. It has been derived here from the assumption that the inclusions are spherical and it can be modified for shapes with other depolarization factors; leading to Eq. (2).

A more general derivation applicable to bianisotropic materials is also available.^{[6]}

The main approximation is that all the domains are located in an equivalent mean field.
Unfortunately, it is not the case close to the percolation threshold where the system is governed by the largest cluster of conductors, which is a fractal, and long-range correlations that are totally absent from Bruggeman's simple formula.
The threshold values are in general not correctly predicted. It is 33% in the EMA, in three dimensions, far
from the 16% expected from percolation theory and observed in experiments. However, in
two dimensions, the EMA gives a threshold of 50% and has been proven to model percolation
relatively well.^{[9]}^{[10]}^{[11]}

In the Maxwell Garnett approximation, the effective medium consists of a matrix medium with and inclusions with .

The Maxwell Garnett equation reads:^{[12]}

where is the effective dielectric constant of the medium, of the inclusions, and of the matrix; is the volume fraction of the inclusions.

The Maxwell Garnett equation is solved by:

^{[13]}^{[14]}

so long as the denominator does not vanish. A simple MATLAB calculator using this formula is as follows.

```
% This simple MATLAB calculator computes the effective dielectric
% constant of a mixture of an inclusion material in a base medium
% according to the Maxwell Garnett theory as introduced in:
% http://www.popflock.com/learn?s=Effective_Medium_Approximations
% INPUTS:
% eps_base: dielectric constant of base material;
% eps_incl: dielectric constant of inclusion material;
% vol_incl: volume portion of inclusion material;
% OUTPUT:
% eps_mean: effective dielectric constant of the mixture.
function [eps_mean] = MaxwellGarnettFormula(eps_base, eps_incl, vol_incl)
small_number_cutoff = 1e - 6;
if vol_incl < 0 || vol_incl > 1
disp(['WARNING: volume portion of inclusion material is out of range!']);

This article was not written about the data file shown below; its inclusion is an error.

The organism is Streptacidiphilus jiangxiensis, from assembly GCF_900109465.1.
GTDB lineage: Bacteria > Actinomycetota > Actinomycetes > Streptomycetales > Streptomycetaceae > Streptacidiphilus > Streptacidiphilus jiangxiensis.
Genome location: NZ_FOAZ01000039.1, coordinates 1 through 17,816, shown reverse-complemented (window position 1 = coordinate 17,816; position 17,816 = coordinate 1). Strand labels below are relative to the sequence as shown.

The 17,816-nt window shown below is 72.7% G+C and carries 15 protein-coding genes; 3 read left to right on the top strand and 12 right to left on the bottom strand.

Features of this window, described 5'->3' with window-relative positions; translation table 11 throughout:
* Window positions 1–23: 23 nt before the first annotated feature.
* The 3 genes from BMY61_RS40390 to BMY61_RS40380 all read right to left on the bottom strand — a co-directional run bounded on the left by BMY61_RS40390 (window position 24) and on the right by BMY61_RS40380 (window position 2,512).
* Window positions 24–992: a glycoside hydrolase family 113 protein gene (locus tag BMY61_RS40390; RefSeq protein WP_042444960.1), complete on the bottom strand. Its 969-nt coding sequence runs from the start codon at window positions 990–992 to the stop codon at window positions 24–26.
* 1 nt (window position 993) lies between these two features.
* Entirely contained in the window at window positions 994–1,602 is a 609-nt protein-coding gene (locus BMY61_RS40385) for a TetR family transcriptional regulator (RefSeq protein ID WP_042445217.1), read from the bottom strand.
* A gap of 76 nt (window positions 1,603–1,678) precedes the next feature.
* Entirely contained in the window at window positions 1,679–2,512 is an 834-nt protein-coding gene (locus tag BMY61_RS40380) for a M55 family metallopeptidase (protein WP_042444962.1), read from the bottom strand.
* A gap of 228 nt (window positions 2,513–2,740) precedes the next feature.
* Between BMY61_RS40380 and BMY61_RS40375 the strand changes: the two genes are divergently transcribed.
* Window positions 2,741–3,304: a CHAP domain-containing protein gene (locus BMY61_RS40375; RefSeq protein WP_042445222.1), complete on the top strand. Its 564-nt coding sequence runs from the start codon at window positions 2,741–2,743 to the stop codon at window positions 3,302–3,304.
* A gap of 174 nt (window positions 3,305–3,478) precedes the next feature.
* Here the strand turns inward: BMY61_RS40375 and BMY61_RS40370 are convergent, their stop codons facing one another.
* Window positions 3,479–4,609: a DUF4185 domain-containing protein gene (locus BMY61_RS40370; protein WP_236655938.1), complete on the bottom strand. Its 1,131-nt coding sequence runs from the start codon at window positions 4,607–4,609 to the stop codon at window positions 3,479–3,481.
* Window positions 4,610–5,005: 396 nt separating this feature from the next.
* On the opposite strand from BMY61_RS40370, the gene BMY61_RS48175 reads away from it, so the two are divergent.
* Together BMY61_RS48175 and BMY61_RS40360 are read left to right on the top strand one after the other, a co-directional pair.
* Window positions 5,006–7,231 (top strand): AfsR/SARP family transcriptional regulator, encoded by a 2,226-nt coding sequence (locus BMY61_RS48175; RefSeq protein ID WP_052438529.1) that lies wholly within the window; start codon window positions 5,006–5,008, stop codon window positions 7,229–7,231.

end
factor_up = 2 * (1 - vol_incl) * eps_base + (1 + 2 * vol_incl) * eps_incl;
factor_down = (2 + vol_incl) * eps_base + (1 - vol_incl) * eps_incl;
if abs(factor_down) < small_number_cutoff
disp(['WARNING: the effective medium is singular!']);
eps_mean = 0;
else
eps_mean = eps_base * factor_up / factor_down;
end
```

For the derivation of the Maxwell Garnett equation we start with an array of polarizable particles. By using the Lorentz local field concept, we obtain the Clausius-Mossotti relation:

Where is the number of particles per unit volume. By using elementary electrostatics, we get for a spherical inclusion with dielectric constant and a radius a polarisability :

If we combine with the Clausius Mosotti equation, we get:

Where is the effective dielectric constant of the medium, of the inclusions; is the volume fraction of the inclusions.

As the model of Maxwell Garnett is a composition of a matrix medium with inclusions we enhance the equation:

In general terms, the Maxwell Garnett EMA is expected to be valid at low volume fractions , since it is assumed that the domains are spatially separated and electrostatic interaction between the chosen inclusions and all other neighbouring inclusions is neglected.^{[15]} The Maxwell Garnett formula, in contrast to Bruggeman formula, ceases to be correct when the inclusions become resonant. In the case of plasmon resonance, the Maxwell Garnett formula is correct only at volume fraction of the inclusions .^{[16]} The applicability of effective medium approximation for dielectric multilayers ^{[17]} and metal-dielectric multilayers ^{[18]} have been studied, showing that there are certain cases where the effective medium approximation does not hold and one needs to be cautious in application of the theory.

For a network consisting of a high density of random resistors, an exact solution for each individual element may be impractical or impossible. In such case, a random resistor network can be considered as a two-dimensional graph
and the effective resistance can be modelled in terms of graph measures and geometrical properties of networks.^{[19]}
Assuming, edge length << electrode spacing and edges to be uniformly distributed, the potential can be considered to drop uniformly from one electrode to another.
Sheet resistance of such a random network () can be written in terms of edge (wire) density (), resistivity (), width () and thickness () of edges (wires) as:

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*Introduction to Complex Mediums for Optics and Electromagnetics*. Bellingham, WA, USA: SPIE Press. ISBN 978-0-8194-4947-4.CS1 maint: extra text: authors list (link) - Mackay, T. G.; Lakhtakia, A. (2010).
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This article uses material from the Wikipedia page available here. It is released under the Creative Commons Attribution-Share-Alike License 3.0.